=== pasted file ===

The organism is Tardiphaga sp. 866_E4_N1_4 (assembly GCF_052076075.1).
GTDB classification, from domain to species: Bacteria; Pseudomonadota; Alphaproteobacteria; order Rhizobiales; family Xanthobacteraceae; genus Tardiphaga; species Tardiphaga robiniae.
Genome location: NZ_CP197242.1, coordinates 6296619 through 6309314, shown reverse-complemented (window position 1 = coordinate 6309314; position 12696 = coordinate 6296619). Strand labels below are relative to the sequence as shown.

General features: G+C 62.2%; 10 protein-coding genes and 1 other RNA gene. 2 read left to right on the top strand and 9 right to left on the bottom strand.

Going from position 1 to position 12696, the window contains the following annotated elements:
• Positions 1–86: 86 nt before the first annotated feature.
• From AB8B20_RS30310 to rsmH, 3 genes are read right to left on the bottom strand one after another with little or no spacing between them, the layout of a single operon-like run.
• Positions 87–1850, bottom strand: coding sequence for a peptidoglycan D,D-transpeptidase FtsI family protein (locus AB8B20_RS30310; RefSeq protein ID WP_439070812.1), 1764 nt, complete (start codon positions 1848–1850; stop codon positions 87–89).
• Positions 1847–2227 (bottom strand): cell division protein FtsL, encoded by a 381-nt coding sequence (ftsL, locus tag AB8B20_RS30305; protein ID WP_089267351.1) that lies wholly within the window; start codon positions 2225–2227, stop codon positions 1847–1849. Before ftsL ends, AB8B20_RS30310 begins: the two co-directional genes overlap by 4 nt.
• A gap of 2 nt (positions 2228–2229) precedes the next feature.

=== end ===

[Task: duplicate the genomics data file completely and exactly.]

The organism is Tardiphaga sp. 866_E4_N1_4 (assembly GCF_052076075.1).
GTDB classification, from domain to species: Bacteria; Pseudomonadota; Alphaproteobacteria; order Rhizobiales; family Xanthobacteraceae; genus Tardiphaga; species Tardiphaga robiniae.
Genome location: NZ_CP197242.1, coordinates 6296619 through 6309314, shown reverse-complemented (window position 1 = coordinate 6309314; position 12696 = coordinate 6296619). Strand labels below are relative to the sequence as shown.

General features: G+C 62.2%; 10 protein-coding genes and 1 other RNA gene. 2 read left to right on the top strand and 9 right to left on the bottom strand.

Going from position 1 to position 12696, the window contains the following annotated elements:
• Positions 1–86: 86 nt before the first annotated feature.
• From AB8B20_RS30310 to rsmH, 3 genes are read right to left on the bottom strand one after another with little or no spacing between them, the layout of a single operon-like run.
• Positions 87–1850, bottom strand: coding sequence for a peptidoglycan D,D-transpeptidase FtsI family protein (locus AB8B20_RS30310; RefSeq protein ID WP_439070812.1), 1764 nt, complete (start codon positions 1848–1850; stop codon positions 87–89).
• Positions 1847–2227 (bottom strand): cell division protein FtsL, encoded by a 381-nt coding sequence (ftsL, locus tag AB8B20_RS30305; protein ID WP_089267351.1) that lies wholly within the window; start codon positions 2225–2227, stop codon positions 1847–1849. Before ftsL ends, AB8B20_RS30310 begins: the two co-directional genes overlap by 4 nt.
• A gap of 2 nt (positions 2228–2229) precedes the next feature.